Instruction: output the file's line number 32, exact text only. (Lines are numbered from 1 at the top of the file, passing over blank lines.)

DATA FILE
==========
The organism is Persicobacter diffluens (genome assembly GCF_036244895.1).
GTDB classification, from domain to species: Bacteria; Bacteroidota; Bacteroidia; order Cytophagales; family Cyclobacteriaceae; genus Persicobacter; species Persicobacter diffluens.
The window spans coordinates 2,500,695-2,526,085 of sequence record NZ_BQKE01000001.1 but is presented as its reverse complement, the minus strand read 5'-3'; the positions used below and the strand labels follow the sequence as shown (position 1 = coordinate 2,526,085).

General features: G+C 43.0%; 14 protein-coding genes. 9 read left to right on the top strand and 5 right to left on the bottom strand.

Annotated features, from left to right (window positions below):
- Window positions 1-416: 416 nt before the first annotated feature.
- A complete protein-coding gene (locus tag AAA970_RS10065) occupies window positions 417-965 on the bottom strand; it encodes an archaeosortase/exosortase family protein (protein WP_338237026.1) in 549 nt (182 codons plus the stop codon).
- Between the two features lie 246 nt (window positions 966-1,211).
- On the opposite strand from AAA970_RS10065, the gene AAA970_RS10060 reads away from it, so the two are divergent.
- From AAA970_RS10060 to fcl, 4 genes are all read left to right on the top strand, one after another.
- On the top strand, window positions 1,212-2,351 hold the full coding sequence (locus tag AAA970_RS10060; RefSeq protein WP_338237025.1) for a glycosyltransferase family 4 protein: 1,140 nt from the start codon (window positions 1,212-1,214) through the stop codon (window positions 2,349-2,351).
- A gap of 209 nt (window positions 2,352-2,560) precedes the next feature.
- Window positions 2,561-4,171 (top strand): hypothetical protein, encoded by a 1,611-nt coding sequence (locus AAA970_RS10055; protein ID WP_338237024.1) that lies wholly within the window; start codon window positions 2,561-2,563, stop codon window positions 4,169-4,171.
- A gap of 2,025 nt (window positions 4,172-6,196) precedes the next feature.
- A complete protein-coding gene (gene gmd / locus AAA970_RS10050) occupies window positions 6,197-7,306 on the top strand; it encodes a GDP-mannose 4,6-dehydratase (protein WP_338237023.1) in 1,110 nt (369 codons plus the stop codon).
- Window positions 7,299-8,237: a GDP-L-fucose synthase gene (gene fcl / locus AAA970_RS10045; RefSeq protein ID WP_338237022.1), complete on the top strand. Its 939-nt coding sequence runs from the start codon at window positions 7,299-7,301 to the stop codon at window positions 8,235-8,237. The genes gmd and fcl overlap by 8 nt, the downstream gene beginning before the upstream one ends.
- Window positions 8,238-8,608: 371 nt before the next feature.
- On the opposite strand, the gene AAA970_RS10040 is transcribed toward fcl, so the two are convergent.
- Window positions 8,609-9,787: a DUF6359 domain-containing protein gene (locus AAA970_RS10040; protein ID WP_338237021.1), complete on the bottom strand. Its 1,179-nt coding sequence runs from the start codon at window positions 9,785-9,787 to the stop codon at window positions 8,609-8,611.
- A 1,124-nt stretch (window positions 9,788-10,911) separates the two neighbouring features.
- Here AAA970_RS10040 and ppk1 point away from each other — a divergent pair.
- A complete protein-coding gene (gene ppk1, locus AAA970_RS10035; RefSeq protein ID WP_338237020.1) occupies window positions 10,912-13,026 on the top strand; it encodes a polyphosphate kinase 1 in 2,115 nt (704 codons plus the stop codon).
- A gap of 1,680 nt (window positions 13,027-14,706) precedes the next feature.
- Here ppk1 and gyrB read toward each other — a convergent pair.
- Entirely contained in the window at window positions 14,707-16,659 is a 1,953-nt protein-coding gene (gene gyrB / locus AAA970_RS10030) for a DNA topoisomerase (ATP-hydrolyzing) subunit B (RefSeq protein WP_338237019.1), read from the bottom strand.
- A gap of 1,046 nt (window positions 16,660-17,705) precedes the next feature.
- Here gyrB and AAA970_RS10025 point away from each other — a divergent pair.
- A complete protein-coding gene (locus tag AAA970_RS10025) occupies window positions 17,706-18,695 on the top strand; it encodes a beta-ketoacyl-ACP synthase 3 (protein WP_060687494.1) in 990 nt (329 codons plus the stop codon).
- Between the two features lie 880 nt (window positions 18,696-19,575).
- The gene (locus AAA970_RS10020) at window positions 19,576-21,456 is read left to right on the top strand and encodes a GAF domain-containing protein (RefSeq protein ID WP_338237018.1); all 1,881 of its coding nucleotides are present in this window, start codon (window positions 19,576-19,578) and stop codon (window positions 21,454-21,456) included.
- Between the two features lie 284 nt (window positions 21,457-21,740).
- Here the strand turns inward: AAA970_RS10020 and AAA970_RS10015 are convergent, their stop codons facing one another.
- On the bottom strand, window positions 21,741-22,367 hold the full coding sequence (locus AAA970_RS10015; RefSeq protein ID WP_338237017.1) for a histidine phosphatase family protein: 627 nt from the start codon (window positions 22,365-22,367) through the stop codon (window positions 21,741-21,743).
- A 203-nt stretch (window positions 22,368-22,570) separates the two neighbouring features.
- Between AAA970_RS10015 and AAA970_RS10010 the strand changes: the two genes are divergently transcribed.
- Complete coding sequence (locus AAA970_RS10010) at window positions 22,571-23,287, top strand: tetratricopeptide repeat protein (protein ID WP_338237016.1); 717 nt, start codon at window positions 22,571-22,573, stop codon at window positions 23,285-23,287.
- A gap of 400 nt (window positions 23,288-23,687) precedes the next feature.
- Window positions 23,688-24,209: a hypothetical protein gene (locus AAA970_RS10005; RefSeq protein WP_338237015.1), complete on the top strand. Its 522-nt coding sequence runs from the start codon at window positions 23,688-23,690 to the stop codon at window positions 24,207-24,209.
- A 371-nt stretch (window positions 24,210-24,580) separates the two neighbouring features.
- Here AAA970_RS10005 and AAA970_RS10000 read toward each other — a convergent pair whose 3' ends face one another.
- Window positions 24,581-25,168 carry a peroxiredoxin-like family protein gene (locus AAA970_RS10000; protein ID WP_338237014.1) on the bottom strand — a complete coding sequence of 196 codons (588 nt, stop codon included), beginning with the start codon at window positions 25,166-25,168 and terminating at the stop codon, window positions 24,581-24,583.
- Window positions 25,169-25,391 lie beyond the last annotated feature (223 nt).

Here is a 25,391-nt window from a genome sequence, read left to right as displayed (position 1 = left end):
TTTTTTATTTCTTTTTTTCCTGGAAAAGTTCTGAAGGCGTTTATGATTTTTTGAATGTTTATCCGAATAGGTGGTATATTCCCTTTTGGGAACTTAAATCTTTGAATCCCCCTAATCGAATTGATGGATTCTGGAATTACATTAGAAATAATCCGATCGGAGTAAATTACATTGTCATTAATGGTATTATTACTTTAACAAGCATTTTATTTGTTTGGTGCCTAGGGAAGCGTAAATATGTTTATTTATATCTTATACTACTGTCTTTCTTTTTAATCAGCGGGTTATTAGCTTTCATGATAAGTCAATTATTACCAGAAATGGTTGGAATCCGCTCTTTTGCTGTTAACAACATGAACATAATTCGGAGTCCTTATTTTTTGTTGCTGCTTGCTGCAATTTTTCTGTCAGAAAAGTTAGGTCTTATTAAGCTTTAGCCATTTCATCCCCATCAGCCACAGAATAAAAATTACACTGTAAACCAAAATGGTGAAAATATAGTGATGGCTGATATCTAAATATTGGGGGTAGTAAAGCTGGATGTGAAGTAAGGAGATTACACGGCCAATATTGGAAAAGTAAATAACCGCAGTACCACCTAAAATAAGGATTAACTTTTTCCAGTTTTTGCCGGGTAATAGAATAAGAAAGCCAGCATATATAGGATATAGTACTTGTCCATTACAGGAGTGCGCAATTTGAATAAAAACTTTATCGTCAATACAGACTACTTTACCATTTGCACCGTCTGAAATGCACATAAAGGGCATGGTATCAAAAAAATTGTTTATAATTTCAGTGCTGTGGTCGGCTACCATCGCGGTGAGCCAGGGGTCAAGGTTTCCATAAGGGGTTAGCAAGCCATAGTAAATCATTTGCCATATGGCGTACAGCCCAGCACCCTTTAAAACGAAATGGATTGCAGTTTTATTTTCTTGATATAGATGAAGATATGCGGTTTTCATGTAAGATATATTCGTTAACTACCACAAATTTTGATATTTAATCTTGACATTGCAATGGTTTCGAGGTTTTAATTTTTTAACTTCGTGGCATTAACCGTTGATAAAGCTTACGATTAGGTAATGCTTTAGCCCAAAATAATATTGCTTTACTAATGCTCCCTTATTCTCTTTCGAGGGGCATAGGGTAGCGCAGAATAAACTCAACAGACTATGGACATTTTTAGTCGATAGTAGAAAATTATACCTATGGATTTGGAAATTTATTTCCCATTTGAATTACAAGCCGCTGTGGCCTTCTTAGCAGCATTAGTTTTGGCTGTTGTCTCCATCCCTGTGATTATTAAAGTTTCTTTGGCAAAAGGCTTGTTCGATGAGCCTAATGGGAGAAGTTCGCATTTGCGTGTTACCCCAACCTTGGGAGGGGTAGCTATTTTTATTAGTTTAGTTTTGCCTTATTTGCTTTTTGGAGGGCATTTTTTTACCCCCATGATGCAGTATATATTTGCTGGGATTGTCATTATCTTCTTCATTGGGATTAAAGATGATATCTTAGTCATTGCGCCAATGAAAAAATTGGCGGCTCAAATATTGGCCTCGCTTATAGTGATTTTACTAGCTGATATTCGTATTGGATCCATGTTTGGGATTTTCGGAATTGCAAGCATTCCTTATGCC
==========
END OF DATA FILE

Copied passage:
- Here the strand turns inward: AAA970_RS10020 and AAA970_RS10015 are convergent, their stop codons facing one another.